Moderates, far-left Democrats clash over Pelosi’s plan to lower Medicare drug prices


House Speaker Nancy Pelosi struggled on Wednesday to attach one of her top priorities — a plan to lower Medicare drug prices — to the $3.5 trillion social welfare bill.

The legislation that would allow Medicare to force drug companies to negotiate prices was caught in a tug of war between moderate and far-left elements of the House Democratic Caucus.

A group of moderate Democrats on the House Energy and Commerce Committee blocked the proposal from being added to the package. The moderates, led by Rep. Scott Peters of California, worried that the billions of dollars that drug companies would lose would stop the development of new life-saving cures.

Moments later, however, the more liberal members of the tax-writing House Ways and Means Committee resurrected the legislation and added it to the $3.5 trillion package.

Still, the ability of a small band of in the caucus to undo the plans of Mrs. Pelosi, California Democrats, underscored the narrow margins for success in passing the massive package of anti-poverty and climate change spending.

Because Republicans unanimously oppose the $3.5 trillion bill, Democrats can only afford to have three defections. The opposition to the plan by Mr. Peters, Rep. Kurt Schrader of Oregon and Rep. Kathleen Rice of New York bring the drug pricing measure right up to the edge.

The drug pricing skirmish only adds to the uncertainty facing the Democrats’ so-called “human infrastructure” bill, which includes a liberal wish list such as tuition-free community college, government-paid family leave and an expansion of Obamacare.

Democrats had planned to use the $456 billion in Medicare savings to pay for other health care programs, which likely would have to be curtailed without the windfall.

In a last-minute pitch to win over the moderates, Committee Chairman Frank Pallone called the proposal “a real opportunity for drug pricing reform.”

“We cannot forget that in addition to lowering the cost of drugs, we’re making major investments to our health care system, and this is the way we’d do it,” said Mr. Pallone, New Jersey Democrat.

Despite the $3.5 trillion price tag, Democrats need the Medicare drug savings to afford all that’s on their long wish list. Even with the savings, Democrats are struggling to afford both an expansion of Obamacare and new dental, vision and hearing benefits under Medicare.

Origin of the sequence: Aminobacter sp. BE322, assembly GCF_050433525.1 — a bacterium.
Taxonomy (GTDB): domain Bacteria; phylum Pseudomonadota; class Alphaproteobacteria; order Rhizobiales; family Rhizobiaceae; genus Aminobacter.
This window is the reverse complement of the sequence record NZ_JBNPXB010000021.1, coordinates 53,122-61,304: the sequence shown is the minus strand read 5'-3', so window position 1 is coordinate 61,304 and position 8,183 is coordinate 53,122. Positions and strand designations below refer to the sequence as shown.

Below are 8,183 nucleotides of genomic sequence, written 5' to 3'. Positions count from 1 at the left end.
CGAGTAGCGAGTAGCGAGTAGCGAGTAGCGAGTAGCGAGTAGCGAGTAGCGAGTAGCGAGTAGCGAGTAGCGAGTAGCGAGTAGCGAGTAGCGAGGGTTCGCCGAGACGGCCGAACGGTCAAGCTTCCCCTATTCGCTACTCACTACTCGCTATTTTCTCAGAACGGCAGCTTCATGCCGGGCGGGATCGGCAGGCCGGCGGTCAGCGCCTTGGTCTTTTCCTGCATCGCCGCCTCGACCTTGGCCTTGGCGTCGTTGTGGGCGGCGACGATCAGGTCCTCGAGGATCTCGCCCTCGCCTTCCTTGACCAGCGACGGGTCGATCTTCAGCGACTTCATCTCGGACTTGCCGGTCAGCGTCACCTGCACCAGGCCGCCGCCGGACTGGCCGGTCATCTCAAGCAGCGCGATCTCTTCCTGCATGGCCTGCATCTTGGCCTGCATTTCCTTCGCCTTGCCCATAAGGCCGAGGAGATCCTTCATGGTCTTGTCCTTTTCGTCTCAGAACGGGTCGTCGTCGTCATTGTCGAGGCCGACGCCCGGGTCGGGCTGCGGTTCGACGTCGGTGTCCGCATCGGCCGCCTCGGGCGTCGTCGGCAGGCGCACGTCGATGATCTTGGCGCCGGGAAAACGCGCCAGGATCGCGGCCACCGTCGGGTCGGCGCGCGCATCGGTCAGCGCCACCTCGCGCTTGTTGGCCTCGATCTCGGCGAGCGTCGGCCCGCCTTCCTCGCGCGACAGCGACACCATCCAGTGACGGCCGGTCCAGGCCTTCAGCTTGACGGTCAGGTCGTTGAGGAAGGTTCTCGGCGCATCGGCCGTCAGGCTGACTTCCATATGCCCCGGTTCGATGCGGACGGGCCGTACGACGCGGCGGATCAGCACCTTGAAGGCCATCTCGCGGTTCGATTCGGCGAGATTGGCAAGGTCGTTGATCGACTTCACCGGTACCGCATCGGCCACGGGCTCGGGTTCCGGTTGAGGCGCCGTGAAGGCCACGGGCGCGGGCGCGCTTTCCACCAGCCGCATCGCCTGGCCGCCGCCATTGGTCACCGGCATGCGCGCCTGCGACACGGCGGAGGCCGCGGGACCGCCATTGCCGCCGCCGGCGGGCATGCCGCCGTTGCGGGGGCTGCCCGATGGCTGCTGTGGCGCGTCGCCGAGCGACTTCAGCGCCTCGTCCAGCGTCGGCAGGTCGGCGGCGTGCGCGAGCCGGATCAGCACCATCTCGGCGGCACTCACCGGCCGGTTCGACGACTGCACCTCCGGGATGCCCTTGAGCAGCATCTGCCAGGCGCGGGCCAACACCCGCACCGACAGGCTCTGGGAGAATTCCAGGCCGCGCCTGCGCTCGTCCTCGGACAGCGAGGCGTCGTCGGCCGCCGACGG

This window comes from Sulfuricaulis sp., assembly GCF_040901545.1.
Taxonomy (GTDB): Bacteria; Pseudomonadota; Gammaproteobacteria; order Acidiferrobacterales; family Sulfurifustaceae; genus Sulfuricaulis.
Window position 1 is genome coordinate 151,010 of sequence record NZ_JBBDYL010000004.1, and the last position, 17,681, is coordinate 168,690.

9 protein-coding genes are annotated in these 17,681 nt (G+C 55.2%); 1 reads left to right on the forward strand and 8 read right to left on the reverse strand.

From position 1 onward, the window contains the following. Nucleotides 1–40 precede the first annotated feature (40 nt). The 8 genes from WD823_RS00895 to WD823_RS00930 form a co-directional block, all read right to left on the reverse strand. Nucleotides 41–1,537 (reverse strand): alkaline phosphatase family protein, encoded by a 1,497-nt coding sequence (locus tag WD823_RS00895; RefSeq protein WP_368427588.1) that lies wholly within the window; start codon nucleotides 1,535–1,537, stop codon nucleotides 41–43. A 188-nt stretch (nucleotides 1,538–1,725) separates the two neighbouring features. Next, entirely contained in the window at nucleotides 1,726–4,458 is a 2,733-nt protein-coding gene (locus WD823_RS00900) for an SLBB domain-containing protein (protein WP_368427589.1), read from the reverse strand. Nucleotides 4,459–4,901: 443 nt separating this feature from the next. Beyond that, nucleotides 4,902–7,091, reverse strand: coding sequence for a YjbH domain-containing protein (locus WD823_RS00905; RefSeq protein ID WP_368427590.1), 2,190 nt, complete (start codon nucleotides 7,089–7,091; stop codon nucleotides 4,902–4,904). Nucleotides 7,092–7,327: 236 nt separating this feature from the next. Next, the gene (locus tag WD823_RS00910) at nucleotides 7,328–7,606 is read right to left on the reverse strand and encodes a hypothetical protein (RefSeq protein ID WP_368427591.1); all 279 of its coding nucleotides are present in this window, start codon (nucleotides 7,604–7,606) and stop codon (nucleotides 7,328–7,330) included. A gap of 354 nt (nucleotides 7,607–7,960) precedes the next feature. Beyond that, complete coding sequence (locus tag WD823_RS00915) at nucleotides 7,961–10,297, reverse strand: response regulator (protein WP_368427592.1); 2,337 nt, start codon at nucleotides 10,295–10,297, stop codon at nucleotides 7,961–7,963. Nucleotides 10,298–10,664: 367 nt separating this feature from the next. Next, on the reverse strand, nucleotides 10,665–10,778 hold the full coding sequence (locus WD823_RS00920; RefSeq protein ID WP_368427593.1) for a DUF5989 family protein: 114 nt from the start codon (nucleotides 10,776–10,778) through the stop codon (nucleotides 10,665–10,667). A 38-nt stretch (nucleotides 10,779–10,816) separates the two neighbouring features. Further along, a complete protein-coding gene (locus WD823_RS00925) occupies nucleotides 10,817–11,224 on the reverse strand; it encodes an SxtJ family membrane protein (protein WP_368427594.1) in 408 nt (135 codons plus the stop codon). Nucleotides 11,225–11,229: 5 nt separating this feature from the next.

The failure of the drug-pricing measure in the Energy and Commerce Committee gave hope to the pharmaceutical industry that’s trying to kill the proposal.

“This should be a strong signal to the House leadership that there is broad support for lowering costs for patients without sacrificing access to new cures and treatments,” said Debra DeShong, executive vice president for public affairs for the Pharmaceutical Research and Manufacturers of America (PhRMA), the major trade group for the industry.

A fierce lobbying effort has targeted moderate Democrats with the message that lower drug prices would result in fewer new cures.

The Congressional Budget Office in 2019 estimated that the proposal would lead to eight fewer drugs being introduced in the U.S. over the next decade, about — about 3% fewer than the 300 drugs approved by the Food and Drug Administration, on average, every decade.

Republicans also are hammering home the message.

“These drug pricing provisions are an unprecedented government attack on the development of life-saving medicines,” said Rep. Earl Carter, Georgia Republican.

Senate Budget Committee Chairman Bernard Sanders shamed the House Democrats who voted against the drug-pricing plan.

“I understand that the pharmaceutical industry owns the Republican Party and that no Republican voted for this bill, but there is no excuse for every Democrat not supporting it,” said Mr. Sanders, an avowed socialist from Vermont who caucuses with Democrats. “The good news is that the full Congress must and will do far better.”

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